What are adenoids and tonsils?
The adenoids and tonsils lie at the back of the throat in the place where the nostrils join the airway. Along with the tonsils, they form part of the defense mechanism designed to fight infection in the upper respiratory tract. Most of the time they do their job with no problems.
However, sometime both the adenoids and tonsils become enlarged and can cause breathing problems by obstructing the throat In most cases, the enlarged adenoids shrink in size as the child grows older. In the past, it was considered routine to remove the adenoids along with the tonsils if they became troublesome and caused such difficulties. Today doctors feel that this tissue should be left alone and it is rare for children to have their adenoids or tonsils removed.
When should adenoids and tonsils be removed?
Removal of adenoids or tonsils thus should only be considered if the child gets recurrent ear infections, has difficulty breathing normally, breathes mostly through the mouth, or snores heavily at night with temporary stoppage of breathing (obstructive sleep apnea) for a few seconds; his speech is disturbed and his voice sounds nasal, as if his nose is blocked.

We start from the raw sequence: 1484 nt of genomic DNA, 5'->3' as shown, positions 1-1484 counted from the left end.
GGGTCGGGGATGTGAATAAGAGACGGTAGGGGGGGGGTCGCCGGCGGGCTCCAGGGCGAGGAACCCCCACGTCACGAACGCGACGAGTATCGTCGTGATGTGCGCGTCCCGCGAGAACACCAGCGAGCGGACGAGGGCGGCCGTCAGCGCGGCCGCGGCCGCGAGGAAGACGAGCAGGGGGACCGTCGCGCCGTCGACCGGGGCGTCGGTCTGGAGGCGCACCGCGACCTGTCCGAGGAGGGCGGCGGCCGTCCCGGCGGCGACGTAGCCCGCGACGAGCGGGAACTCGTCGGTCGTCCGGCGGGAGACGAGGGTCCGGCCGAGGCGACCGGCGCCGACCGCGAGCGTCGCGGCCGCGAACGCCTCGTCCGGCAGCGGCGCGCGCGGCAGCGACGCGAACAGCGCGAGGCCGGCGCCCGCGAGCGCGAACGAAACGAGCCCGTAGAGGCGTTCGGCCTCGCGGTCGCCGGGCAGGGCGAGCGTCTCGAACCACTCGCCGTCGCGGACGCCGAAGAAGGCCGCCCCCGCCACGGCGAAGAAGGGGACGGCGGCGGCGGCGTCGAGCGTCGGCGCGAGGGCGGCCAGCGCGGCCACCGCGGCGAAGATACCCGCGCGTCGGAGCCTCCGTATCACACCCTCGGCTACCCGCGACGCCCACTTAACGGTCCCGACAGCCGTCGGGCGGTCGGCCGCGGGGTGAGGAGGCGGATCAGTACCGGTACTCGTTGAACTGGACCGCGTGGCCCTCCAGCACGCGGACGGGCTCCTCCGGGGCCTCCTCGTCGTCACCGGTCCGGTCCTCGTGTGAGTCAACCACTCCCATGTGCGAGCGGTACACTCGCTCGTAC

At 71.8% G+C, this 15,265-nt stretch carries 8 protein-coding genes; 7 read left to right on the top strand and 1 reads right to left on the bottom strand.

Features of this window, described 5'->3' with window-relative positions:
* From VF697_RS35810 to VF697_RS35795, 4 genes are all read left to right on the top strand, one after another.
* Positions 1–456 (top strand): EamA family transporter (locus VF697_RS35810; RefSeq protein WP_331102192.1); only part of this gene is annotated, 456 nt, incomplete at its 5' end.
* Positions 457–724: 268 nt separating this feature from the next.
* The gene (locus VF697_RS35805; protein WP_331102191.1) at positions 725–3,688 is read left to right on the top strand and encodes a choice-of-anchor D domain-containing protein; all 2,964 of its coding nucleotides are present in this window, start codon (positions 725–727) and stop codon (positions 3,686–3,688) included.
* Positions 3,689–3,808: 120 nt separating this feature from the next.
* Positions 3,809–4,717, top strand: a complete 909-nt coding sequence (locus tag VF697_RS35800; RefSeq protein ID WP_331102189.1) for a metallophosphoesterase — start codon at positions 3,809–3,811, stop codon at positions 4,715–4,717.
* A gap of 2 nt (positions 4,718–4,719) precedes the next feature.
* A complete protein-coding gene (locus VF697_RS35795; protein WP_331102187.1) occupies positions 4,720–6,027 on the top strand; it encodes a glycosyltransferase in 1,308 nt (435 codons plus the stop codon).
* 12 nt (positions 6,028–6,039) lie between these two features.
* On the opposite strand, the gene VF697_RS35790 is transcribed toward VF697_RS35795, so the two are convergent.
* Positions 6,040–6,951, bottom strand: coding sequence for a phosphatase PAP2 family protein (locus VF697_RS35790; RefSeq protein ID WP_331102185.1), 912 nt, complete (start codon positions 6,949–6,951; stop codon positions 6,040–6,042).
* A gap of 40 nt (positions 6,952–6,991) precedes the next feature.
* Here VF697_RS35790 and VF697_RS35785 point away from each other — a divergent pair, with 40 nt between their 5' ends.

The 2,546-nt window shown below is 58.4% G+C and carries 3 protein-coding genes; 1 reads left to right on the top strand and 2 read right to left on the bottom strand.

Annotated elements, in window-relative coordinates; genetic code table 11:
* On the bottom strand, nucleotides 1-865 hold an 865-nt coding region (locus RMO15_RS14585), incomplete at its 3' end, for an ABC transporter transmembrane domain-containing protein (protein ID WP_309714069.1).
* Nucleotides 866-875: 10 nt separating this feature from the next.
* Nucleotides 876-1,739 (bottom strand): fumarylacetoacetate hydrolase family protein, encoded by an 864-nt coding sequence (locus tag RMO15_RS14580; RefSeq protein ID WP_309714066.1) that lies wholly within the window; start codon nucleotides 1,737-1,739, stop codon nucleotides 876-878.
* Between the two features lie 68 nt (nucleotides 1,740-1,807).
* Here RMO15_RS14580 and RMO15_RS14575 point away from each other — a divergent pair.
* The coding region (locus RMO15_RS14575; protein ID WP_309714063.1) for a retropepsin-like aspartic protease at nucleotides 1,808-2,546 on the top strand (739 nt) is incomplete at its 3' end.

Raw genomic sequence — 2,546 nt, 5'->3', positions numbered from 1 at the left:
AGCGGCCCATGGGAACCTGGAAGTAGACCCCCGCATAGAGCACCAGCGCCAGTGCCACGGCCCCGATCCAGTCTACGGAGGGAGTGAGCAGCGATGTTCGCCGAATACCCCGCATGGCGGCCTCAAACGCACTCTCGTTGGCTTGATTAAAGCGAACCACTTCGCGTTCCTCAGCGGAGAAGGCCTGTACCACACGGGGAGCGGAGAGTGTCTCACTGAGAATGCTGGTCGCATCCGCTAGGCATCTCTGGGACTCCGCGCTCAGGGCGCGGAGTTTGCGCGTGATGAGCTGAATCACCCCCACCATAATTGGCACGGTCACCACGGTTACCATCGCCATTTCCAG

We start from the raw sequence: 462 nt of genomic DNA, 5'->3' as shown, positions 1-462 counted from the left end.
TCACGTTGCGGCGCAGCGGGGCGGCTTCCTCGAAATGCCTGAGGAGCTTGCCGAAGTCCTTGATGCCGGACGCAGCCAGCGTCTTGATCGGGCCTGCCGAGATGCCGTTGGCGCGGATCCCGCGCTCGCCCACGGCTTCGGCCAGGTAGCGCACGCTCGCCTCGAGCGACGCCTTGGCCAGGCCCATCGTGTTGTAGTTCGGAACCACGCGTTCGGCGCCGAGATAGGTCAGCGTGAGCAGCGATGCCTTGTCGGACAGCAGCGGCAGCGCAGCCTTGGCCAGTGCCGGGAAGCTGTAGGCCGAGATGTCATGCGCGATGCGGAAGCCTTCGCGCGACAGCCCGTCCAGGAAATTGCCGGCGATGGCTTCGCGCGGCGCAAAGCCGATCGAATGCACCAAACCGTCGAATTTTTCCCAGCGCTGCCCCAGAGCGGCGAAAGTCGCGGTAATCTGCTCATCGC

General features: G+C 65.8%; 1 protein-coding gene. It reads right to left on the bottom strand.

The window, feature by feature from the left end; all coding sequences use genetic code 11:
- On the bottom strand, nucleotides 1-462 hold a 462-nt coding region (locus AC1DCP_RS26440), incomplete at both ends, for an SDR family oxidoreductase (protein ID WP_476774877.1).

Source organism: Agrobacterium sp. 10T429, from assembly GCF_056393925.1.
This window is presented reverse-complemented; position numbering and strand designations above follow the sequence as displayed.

Increased gain in weight and height, and improved grades in school after removal of tonsils and/or adenoids in children with obstructive sleep apnea have been reported, so the operation is justified in certain circumstances.
Alternatives to surgery
Surgery is always risky and doctors are always reluctant to put children through general anesthetic. Some people routinely breathe through their mouths, so this alone is not an indication that surgery is the best approach. There are many alternative treatments to surgery for adenoids and tonsil enlargement and your doctor will normally try a course of antibiotics and monitor your child carefully before recommending surgery.